In honor of taking a day off, today’s post is a bit later than normal. I’m also taking this time to reflect on what Labor Day means to me and will be back with a post about my awesome clients tomorrow!
In the United States, we celebrate Labor Day to bring attention to the contributions of the laborers that help our country operate. From the U.S. Department of Labor’s web page ‘History of Labor Day’:
“On September 2, 2019, the U.S. Department of Labor celebrates and honors the greatest worker in the world – the American worker. Labor Day 2019 is the 125th anniversary of Labor Day being celebrated as a national holiday.”
Today, I’m celebrating the hard work of the generations of women before me that allow this business to flourish. The hard work of generations of African Americans who labored without compensation or human respect and dignity. The hard work of the generations of migrants who make the United States the beautiful melting pot it is today.
There are many alarming things happening in my country right now. The migrants who continue to flee violence and hope for safety and shelter are being smoked out like rats by ICE. Families are torn apart at the border of the U.S. and Mexico. Our environment is continually raped and abused by capitalist agendas as the Trump administration refuses to believe that the climate crisis is real. People with dark skin are targets of the police, corralled in specific neighborhoods to make way for real estate development by way of extremely high taxes and rent and poverty. Women are still paid significantly less than their male counterparts, with Latinx and Native American women even more so under compensated.
In the midst of all of it, there’s much to celebrate. My mom always told me to look for the helpers. Greta Thunberg, fantastic climate crisis activist, is in the U.S. and landed in New York City on August 29th to lead a climate strike from September 20th-27th. Organizations such as Kansas Missouri Dream Alliance (https://www.ksmoda.org/) work tirelessly to “serve and advocate for immigrant rights and higher education for undocumented youth regardless of citizenship status, sexual orientation, race, color, gender, and national or ethnic origin”. United We Dream (https://unitedwedream.org/) works to “empower people to develop their leadership, their organizing skills, and to develop our own campaigns to fight for justice and dignity for immigrants and all people.” This past year we’ve seen many peaceful marches and profound protests in reaction to the deaths of unarmed Black people at the hands of police, supporting and educating and speaking out to their representatives to support legislation to keep police officers educated about inherent bias.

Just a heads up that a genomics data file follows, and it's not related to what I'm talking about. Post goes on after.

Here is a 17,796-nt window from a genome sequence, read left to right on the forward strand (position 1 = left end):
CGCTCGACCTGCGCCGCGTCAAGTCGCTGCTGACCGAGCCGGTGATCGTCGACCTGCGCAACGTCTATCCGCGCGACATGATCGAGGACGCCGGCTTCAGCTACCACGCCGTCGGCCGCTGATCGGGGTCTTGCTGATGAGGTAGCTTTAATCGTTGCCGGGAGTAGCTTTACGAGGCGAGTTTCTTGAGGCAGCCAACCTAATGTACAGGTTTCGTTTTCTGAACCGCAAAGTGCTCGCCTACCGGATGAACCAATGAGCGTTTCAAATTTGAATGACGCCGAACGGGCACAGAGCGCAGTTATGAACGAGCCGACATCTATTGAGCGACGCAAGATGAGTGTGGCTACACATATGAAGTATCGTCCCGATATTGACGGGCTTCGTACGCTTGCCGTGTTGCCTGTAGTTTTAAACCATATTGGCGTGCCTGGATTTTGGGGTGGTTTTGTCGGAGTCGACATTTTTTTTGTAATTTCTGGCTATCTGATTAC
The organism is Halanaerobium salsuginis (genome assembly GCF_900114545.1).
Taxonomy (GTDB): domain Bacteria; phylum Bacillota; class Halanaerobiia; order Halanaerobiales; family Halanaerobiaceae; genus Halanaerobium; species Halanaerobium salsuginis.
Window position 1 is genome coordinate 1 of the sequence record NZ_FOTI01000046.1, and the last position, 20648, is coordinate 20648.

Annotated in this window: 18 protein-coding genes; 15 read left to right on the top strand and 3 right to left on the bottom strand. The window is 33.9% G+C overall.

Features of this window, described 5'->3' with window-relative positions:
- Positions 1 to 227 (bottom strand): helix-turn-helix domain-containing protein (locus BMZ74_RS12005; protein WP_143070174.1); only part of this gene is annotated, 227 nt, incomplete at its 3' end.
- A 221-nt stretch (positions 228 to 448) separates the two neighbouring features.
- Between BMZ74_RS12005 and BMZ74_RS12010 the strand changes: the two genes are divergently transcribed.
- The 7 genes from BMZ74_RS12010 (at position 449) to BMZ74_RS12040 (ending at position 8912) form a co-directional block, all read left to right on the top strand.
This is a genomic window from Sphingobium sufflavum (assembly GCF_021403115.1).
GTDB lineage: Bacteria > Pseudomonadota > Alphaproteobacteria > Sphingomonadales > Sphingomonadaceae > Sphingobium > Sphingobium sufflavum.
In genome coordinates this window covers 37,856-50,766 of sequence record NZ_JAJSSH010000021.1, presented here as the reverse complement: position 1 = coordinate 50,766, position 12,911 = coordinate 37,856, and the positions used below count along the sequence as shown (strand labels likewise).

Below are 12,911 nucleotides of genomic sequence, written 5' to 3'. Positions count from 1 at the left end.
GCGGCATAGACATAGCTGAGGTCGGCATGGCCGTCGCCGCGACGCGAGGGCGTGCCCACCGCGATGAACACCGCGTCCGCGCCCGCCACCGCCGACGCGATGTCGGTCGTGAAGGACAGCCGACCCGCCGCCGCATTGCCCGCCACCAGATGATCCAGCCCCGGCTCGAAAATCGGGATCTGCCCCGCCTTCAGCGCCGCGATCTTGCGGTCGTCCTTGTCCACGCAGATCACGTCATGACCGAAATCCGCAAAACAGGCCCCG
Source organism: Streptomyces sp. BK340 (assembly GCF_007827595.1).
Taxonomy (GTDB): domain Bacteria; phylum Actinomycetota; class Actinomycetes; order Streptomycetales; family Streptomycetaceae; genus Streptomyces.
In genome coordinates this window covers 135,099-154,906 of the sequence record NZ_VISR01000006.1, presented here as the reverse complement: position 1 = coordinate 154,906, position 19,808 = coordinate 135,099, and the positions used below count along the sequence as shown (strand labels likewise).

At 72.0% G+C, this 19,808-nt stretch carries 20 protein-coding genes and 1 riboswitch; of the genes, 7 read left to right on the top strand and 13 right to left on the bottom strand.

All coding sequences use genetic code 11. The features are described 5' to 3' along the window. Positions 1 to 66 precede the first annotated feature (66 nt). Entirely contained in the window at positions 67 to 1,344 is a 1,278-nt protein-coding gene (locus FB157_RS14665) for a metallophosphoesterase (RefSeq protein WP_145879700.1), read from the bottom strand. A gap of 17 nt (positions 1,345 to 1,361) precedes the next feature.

These movements are all powered by laborers. The people that make our country move and grow and expand. We are the people that make our country grow and move and expand. We strive for life, liberty, and the pursuit of happiness for all people, regardless of race, gender, sexuality, or ability. Our labor is a direct result of our society and I invite us all to reflect on it.
Cheers to awareness, the helpers, and Labor Day celebrations!
Until next time,